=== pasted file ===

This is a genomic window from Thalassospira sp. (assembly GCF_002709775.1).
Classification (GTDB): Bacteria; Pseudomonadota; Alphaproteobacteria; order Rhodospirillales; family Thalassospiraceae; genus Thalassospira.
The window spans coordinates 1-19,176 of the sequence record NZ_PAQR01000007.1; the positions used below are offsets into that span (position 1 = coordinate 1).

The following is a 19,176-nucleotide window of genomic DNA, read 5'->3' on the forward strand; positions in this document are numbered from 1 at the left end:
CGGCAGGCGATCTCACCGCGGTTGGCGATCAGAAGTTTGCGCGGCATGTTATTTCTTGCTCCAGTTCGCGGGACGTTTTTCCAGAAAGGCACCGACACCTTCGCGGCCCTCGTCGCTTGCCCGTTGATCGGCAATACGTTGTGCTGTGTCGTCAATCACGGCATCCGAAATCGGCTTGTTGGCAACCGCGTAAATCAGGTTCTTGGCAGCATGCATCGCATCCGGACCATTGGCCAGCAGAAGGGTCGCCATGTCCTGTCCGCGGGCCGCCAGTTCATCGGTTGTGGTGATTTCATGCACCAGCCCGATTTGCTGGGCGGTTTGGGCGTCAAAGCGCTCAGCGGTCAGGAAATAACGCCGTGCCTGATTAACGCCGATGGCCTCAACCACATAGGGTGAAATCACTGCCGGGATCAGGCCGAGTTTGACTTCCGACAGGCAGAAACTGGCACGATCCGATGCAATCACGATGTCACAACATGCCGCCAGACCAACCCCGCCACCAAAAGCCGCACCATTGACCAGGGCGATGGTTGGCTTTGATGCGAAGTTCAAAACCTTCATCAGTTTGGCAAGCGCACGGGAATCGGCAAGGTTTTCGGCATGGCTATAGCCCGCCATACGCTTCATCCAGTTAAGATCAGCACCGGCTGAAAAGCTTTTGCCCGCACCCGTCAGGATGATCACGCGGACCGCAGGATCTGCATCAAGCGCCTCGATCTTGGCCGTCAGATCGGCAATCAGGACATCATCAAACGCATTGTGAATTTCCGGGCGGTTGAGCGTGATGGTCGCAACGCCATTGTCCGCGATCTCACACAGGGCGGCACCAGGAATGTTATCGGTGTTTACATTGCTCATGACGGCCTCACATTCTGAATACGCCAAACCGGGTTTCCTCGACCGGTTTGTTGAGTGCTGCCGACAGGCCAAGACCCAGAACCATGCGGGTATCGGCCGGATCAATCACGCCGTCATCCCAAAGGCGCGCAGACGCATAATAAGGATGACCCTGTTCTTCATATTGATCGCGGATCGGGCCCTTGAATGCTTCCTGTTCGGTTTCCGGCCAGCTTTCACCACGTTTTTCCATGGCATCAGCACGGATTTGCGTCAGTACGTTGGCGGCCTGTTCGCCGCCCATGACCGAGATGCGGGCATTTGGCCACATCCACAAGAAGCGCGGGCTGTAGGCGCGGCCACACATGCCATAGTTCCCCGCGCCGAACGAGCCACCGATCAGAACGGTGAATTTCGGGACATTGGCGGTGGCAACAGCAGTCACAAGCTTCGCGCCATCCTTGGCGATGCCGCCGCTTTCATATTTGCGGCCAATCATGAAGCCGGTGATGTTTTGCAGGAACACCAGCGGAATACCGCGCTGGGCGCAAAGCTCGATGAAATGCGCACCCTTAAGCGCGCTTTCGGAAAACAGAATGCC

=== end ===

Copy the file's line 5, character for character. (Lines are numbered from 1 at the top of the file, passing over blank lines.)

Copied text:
CGGCAGGCGATCTCACCGCGGTTGGCGATCAGAAGTTTGCGCGGCATGTTATTTCTTGCTCCAGTTCGCGGGACGTTTTTCCAGAAAGGCACCGACACCTTCGCGGCCCTCGTCGCTTGCCCGTTGATCGGCAATACGTTGTGCTGTGTCGTCAATCACGGCATCCGAAATCGGCTTGTTGGCAACCGCGTAAATCAGGTTCTTGGCAGCATGCATCGCATCCGGACCATTGGCCAGCAGAAGGGTCGCCATGTCCTGTCCGCGGGCCGCCAGTTCATCGGTTGTGGTGATTTCATGCACCAGCCCGATTTGCTGGGCGGTTTGGGCGTCAAAGCGCTCAGCGGTCAGGAAATAACGCCGTGCCTGATTAACGCCGATGGCCTCAACCACATAGGGTGAAATCACTGCCGGGATCAGGCCGAGTTTGACTTCCGACAGGCAGAAACTGGCACGATCCGATGCAATCACGATGTCACAACATGCCGCCAGACCAACCCCGCCACCAAAAGCCGCACCATTGACCAGGGCGATGGTTGGCTTTGATGCGAAGTTCAAAACCTTCATCAGTTTGGCAAGCGCACGGGAATCGGCAAGGTTTTCGGCATGGCTATAGCCCGCCATACGCTTCATCCAGTTAAGATCAGCACCGGCTGAAAAGCTTTTGCCCGCACCCGTCAGGATGATCACGCGGACCGCAGGATCTGCATCAAGCGCCTCGATCTTGGCCGTCAGATCGGCAATCAGGACATCATCAAACGCATTGTGAATTTCCGGGCGGTTGAGCGTGATGGTCGCAACGCCATTGTCCGCGATCTCACACAGGGCGGCACCAGGAATGTTATCGGTGTTTACATTGCTCATGACGGCCTCACATTCTGAATACGCCAAACCGGGTTTCCTCGACCGGTTTGTTGAGTGCTGCCGACAGGCCAAGACCCAGAACCATGCGGGTATCGGCCGGATCAATCACGCCGTCATCCCAAAGGCGCGCAGACGCATAATAAGGATGACCCTGTTCTTCATATTGATCGCGGATCGGGCCCTTGAATGCTTCCTGTTCGGTTTCCGGCCAGCTTTCACCACGTTTTTCCATGGCATCAGCACGGATTTGCGTCAGTACGTTGGCGGCCTGTTCGCCGCCCATGACCGAGATGCGGGCATTTGGCCACATCCACAAGAAGCGCGGGCTGTAGGCGCGGCCACACATGCCATAGTTCCCCGCGCCGAACGAGCCACCGATCAGAACGGTGAATTTCGGGACATTGGCGGTGGCAACAGCAGTCACAAGCTTCGCGCCATCCTTGGCGATGCCGCCGCTTTCATATTTGCGGCCAATCATGAAGCCGGTGATGTTTTGCAGGAACACCAGCGGAATACCGCGCTGGGCGCAAAGCTCGATGAAATGCGCACCCTTAAGCGCGCTTTCGGAAAACAGAATGCC